Newly sworn-in Manhattan District Attorney Alvin Bragg has instructed his staff to halt prosecutions for a handful of low-level offenses, to only seek bail in certain cases and to never seek life sentences for any crime, according to a memo sent out to employees this week.
Bragg said the office will stop prosecuting people for theft of services, trespassing (unless it accompanies a stalking charge), aggravated unlicensed operation, routine traffic violations not accompanied by felony charges, obstructing governmental administration, resisting arrest, and prostitution.
The memo, released Tuesday, is among Bragg’s first acts as district attorney after running on a progressive platform and promising to use his powers to reduce the number of people behind bars in the city and state. The policies align with pledges Bragg made on the campaign trail and emerge from the theory espoused by progressive prosecutors across the country — undergirded by a growing body of research — that reducing low-level prosecutions may lead to less crime, not more.
“These policy changes not only will, in and of themselves, make us safer; they also will free up prosecutorial resources to focus on violent crime,” Bragg wrote in the memo. “While my commitment to making incarceration a matter of last resort is immutable, the path to get there … will be informed by our discussions … and our work together in the weeks and months ahead.”
Bragg spokesperson Richard Fife said the DA’s office was still determining how many pending cases the office had with those as top charges and would potentially miss them going forward.
In addition to the list of charges the DA won’t prosecute, Bragg said his office would only seek pre-trial detention in a small handful of cases: murder or homicide, certain violent felony offenses, sex offenses, domestic violence felonies or public corruption cases. He said his Assistant District Attorneys would seek a maximum of 20 years in prison for any crime and would never ask for life without parole.
Asked about Bragg’s policy changes at a press conference Tuesday, Mayor Eric Adams, who ran a more centrist campaign focused on tamping down on crime, said he planned to meet with the new DA in the coming days.
“I have not communicated with the DA. I have not looked over and analyzed exactly what he’s calling for,” Adams said, adding, “he has a real vision.” A spokesperson for Adams declined to provide further comment.
A spokesperson for the New York City Police Department referred a reporter to Adams’ remarks, but Patrick Lynch, president of the Police Benevolent Association said he was concerned with, “the message these types of policies send to both police officers and criminals on the street.”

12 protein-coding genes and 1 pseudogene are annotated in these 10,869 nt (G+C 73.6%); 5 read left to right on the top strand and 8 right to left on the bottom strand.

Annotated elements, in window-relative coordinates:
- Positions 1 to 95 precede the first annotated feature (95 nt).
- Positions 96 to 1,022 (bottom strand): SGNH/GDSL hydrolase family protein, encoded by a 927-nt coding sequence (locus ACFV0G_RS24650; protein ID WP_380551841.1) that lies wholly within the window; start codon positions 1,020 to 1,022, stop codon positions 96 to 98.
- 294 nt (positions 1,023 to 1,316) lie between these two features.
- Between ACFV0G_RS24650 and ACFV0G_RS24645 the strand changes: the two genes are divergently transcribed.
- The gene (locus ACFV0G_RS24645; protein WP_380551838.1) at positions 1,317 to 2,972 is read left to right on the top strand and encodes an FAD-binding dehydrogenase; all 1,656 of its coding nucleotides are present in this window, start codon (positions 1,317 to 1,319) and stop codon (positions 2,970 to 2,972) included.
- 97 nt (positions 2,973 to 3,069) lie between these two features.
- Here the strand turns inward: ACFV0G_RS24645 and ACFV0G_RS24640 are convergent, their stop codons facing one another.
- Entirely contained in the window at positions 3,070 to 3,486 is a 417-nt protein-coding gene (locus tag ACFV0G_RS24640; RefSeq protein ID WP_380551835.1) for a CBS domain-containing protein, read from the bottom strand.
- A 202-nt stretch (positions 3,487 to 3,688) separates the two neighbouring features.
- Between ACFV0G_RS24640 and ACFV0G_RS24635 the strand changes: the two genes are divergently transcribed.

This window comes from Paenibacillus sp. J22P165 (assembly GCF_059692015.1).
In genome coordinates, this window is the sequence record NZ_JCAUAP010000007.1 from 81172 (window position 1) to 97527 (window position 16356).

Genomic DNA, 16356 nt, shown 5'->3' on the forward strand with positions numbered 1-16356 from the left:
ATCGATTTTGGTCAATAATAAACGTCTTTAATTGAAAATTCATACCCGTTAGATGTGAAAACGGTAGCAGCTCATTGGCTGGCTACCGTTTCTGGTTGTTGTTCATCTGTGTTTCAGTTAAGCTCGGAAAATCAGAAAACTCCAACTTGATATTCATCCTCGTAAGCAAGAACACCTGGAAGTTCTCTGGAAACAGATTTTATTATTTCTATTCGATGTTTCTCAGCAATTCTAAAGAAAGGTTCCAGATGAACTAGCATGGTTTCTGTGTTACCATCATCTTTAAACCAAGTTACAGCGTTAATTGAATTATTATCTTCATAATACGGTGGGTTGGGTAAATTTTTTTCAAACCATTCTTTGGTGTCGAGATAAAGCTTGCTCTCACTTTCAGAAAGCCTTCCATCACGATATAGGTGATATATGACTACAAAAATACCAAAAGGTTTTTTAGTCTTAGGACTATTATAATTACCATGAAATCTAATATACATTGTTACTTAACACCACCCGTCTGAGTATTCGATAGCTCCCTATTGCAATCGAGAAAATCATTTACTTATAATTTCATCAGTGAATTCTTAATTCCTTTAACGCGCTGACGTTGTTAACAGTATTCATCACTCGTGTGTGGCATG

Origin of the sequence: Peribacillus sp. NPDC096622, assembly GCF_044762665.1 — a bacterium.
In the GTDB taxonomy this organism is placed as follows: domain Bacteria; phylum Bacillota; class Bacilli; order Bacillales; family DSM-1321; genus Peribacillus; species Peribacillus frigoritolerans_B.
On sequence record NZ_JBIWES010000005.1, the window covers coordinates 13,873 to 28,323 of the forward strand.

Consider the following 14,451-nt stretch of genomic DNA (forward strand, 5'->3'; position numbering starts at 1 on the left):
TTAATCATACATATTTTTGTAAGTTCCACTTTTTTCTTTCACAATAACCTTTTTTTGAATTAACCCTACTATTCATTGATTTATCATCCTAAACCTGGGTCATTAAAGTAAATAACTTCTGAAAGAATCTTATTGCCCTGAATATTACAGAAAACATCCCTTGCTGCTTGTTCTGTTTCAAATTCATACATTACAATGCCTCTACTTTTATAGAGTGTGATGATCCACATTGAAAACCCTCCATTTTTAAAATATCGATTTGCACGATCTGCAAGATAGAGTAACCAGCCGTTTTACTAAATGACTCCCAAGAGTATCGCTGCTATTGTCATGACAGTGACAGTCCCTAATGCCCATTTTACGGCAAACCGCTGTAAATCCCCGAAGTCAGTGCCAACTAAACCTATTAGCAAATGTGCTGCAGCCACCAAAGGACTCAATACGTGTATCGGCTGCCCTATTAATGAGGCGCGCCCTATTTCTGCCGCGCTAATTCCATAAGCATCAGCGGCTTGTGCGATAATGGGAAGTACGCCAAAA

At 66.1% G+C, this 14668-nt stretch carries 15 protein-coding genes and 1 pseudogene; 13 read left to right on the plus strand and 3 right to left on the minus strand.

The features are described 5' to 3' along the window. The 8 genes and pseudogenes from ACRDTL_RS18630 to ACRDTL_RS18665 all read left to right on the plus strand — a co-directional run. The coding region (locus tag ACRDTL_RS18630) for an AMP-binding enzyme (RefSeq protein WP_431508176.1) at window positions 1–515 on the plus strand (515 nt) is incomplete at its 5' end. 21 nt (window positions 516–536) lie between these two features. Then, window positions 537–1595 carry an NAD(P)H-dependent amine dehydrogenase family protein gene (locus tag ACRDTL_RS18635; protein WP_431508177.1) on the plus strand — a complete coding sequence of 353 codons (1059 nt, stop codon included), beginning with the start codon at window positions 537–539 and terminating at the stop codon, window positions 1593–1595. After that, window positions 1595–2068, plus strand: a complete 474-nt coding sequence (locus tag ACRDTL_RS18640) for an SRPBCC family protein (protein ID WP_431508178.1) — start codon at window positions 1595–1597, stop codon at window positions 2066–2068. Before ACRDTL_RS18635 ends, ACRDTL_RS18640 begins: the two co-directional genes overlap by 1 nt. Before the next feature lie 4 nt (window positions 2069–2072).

“Police officers don’t want to be sent out to enforce laws that the district attorney won’t prosecute,” Lynch said.
The same day Bragg published the policy memo designed to divert people from jail, he encouraged lawmakers to allow more opportunities for current prisoners to be released.
He appeared at a virtual press conference alongside criminal justice advocates and several state lawmakers calling for the passage of the The Fair and Timely Parole Act and the Elder Parole Act. The bills would require the Parole Board to allow people out on parole unless they were a danger to society, and would give people over the age of 55 who’d served 15 years a chance to appear before the parole board, regardless of their sentence.
“There’s a crisis in our prisons that predates Covid but was intensified by Covid,” Bragg said
Some public defenders said they's already begun to notice a difference in court under the new district attorney.
Amanda Jack with 5 Boro Defenders tweeted after one evening in night court that she’d noticed prosecutors asking for lower bail amounts and that defendants weren’t being “upcharged” as often — meaning prosecutors typically levied the most serious charges they could against a defendant and were backing away from that. Eliza Orlins, a Legal Aid Society public defender who’d campaigned against Bragg in the primary, said she’d seen a similar shift.
“I’m hearing good things about charging decisions, bail decisions and we’ll hopefully hear more good stuff to come,” Orlins said. “He’s only been in office for one and a half business days.”
Tina Luongo with the Legal Aid Society said her office welcomed Bragg’s policy declaration.
“We urge judges to not stand in the way of these long overdue and necessary reforms,” she said.